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Jonathan Ive on Apple's Design Process and Product Philosophy

Some three years following the untimely passing of Steve Jobs, Apple has continued to push the envelope of consumer technology. Under the leadership of both Tim Cook and Jonathan “Jony” Ive, the brand has held Jobs’ hallmark principles – innovation, focus and greatness – as its key mantles. For being such a large company, the brand attributes its success to the use of small, versatile teams. The New York Times recently caught up with Jony Ive himself, speaking to Apple’s head of design about the brand’s design process, work culture and philosophy. Enjoy a bit of insight below, then head over here to read the full piece.

What does innovation culture look like at Apple under Tim Cook? How has it changed, if at all?

Innovation at Apple has always been a team game. It has always been a case where you have a number of small groups working together. The industrial design team is a very small team. We’ve worked together, most for 15 or 20 years.

That’s a fairly typical story here: Creative teams are small and very focused. One of the underlying characteristics is being inquisitive and being curious. Some of those personal attributes and hallmarks haven’t changed at all.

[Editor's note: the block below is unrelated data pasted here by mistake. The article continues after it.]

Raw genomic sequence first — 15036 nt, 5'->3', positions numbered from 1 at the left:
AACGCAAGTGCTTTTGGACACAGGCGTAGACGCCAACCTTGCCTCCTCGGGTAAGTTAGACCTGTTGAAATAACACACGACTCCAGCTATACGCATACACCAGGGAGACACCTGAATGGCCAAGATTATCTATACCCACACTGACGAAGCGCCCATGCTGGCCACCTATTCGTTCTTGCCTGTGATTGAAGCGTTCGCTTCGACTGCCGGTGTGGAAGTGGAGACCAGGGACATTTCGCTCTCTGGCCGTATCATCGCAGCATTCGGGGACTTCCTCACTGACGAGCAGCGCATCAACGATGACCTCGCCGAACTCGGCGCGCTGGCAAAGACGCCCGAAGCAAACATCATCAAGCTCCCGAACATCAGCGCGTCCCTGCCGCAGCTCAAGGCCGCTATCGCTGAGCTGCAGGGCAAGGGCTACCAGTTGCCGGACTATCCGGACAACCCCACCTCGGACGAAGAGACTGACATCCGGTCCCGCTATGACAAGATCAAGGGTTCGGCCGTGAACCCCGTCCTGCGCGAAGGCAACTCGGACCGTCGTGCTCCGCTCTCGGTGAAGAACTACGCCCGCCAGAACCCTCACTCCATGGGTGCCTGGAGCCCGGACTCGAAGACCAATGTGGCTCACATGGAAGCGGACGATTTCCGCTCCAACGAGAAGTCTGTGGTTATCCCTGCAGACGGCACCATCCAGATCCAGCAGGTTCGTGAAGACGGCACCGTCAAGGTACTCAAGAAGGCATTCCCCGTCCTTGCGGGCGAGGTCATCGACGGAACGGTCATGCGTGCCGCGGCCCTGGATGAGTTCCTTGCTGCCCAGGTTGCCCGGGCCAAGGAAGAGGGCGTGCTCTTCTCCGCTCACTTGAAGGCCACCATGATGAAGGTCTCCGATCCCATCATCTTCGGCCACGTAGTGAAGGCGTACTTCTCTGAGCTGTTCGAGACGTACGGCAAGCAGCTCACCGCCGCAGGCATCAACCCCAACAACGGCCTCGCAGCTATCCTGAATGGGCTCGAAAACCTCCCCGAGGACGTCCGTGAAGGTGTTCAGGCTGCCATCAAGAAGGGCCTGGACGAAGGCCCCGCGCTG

Often when I talk about what I do, making isn’t just this inevitable function tacked on at the end. The way we make our products is certainly equally as demanding and requires so much definition. I design and make. I can’t separate those two.

This is part of Steve’s legacy. Deep in the culture of Apple is this sense and understanding of design, developing and making. Form and the material and process – they are beautifully intertwined – completely connected. Unless we understand a certain material — metal or resin and plastic — understanding the processes that turn it from ore, for example – we can never develop and define form that’s appropriate.

Steve established a set of values, and he established preoccupations and tones that are completely enduring – and he established those principles with a small team of people. I’ve been ridiculously lucky to be part of it. But Tim was very much part of that team – for that last 15 or 20 years.

I remember clearly a time when we made plastic portable computers, and Steve and Tim and I sat down and said we wanted to build an incredibly thin and light portable computer. There was a whole range of challenges from an engineering point of view: How it worked in a new material, titanium. That meant we had to completely redesign and discover new partners to work with, hire a whole new organization.

I’ve worked for the last 15 or 20 years on the most challenging, creative parts of what we do. I would love to talk about future stuff – they’re materials we haven’t worked in before. I’ve been working on this stuff for a few years now. Tim is fundamentally involved in pushing into these new areas and into these materials.

Over years you develop a process – we, a team, develop a process – that process is incredibly vibrant and healthy and continues to grow and evolve.

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